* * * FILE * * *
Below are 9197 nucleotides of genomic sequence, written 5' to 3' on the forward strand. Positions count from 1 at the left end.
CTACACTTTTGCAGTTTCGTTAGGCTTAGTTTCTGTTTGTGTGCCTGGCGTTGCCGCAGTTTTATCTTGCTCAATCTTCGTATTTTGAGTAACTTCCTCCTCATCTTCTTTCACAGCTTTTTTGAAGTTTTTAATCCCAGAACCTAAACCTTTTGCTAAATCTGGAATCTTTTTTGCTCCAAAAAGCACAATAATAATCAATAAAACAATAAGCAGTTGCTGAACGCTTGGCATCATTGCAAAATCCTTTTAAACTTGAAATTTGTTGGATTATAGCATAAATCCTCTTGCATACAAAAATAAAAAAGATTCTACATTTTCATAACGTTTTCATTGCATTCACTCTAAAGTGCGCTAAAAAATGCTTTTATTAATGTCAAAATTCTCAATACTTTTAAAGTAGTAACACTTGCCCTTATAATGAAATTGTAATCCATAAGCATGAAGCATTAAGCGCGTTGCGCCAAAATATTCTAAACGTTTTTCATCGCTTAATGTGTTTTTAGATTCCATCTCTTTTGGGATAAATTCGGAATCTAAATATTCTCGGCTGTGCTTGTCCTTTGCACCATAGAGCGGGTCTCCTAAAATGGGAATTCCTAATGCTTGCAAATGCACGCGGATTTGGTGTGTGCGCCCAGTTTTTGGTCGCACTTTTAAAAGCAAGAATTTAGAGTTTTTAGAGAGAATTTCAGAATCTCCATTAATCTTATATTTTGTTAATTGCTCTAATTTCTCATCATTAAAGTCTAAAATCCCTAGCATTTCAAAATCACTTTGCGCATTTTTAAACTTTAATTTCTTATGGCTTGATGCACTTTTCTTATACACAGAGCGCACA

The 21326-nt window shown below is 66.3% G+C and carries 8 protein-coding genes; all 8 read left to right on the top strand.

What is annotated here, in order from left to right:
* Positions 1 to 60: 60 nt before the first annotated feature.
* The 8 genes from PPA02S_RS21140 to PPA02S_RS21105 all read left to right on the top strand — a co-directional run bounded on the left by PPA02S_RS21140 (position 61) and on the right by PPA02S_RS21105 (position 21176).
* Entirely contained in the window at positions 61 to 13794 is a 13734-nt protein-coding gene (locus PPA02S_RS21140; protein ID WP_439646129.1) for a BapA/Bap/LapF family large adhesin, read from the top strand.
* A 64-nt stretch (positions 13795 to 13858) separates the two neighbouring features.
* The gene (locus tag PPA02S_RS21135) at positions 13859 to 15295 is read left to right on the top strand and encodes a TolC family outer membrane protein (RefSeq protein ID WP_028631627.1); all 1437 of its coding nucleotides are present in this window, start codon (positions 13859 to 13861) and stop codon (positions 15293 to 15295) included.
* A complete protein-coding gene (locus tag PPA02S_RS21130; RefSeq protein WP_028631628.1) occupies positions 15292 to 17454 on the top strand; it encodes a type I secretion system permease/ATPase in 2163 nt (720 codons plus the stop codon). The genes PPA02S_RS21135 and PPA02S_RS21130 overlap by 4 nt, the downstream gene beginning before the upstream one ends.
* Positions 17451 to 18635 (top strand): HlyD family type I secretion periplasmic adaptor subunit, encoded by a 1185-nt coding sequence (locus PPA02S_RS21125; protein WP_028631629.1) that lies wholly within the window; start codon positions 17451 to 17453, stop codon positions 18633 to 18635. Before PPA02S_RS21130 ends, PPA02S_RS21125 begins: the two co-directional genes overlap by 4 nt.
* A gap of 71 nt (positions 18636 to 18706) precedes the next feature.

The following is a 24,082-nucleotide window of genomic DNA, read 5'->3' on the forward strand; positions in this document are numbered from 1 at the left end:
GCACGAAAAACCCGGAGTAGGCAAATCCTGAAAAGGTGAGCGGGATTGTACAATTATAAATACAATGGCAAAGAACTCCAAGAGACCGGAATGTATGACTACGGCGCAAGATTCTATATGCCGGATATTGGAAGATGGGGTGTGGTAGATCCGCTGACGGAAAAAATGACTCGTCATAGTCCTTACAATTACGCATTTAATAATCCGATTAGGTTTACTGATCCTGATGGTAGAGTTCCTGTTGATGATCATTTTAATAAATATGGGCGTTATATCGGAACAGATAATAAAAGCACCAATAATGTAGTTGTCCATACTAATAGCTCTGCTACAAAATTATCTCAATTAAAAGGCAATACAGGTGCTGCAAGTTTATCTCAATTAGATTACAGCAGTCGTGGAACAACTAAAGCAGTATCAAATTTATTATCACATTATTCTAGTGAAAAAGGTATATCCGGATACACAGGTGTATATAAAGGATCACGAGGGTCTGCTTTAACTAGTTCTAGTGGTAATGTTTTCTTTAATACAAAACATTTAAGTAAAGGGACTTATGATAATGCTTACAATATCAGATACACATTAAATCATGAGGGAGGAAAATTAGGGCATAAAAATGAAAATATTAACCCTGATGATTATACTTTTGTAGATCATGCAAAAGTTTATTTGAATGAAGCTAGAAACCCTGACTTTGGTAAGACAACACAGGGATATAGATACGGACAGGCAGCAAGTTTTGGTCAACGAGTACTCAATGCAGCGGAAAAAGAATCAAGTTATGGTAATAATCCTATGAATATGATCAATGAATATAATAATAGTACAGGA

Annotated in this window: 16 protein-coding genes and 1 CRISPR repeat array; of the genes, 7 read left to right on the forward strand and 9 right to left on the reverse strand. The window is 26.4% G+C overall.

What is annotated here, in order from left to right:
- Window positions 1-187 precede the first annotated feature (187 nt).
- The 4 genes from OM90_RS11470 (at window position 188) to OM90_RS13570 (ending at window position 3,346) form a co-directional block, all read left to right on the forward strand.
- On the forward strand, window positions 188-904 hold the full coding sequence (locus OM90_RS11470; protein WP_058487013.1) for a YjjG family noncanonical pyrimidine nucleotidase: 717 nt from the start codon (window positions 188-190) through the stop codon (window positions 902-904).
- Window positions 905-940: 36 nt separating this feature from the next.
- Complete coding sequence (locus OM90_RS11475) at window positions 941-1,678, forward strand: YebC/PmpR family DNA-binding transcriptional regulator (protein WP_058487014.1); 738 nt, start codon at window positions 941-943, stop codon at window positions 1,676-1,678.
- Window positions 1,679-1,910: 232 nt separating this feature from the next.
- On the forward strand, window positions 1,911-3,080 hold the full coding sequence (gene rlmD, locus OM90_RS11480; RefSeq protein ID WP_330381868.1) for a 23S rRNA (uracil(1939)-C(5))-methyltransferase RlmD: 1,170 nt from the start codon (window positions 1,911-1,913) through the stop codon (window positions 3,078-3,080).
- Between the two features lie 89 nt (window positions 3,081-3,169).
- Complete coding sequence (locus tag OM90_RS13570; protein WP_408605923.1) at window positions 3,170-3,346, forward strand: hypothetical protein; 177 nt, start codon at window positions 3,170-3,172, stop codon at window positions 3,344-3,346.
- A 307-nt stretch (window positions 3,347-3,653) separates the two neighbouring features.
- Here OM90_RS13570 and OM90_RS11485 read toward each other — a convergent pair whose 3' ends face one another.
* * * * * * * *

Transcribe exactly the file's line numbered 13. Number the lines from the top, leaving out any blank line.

The following is a 24,082-nucleotide window of genomic DNA, read 5'->3' on the forward strand; positions in this document are numbered from 1 at the left end: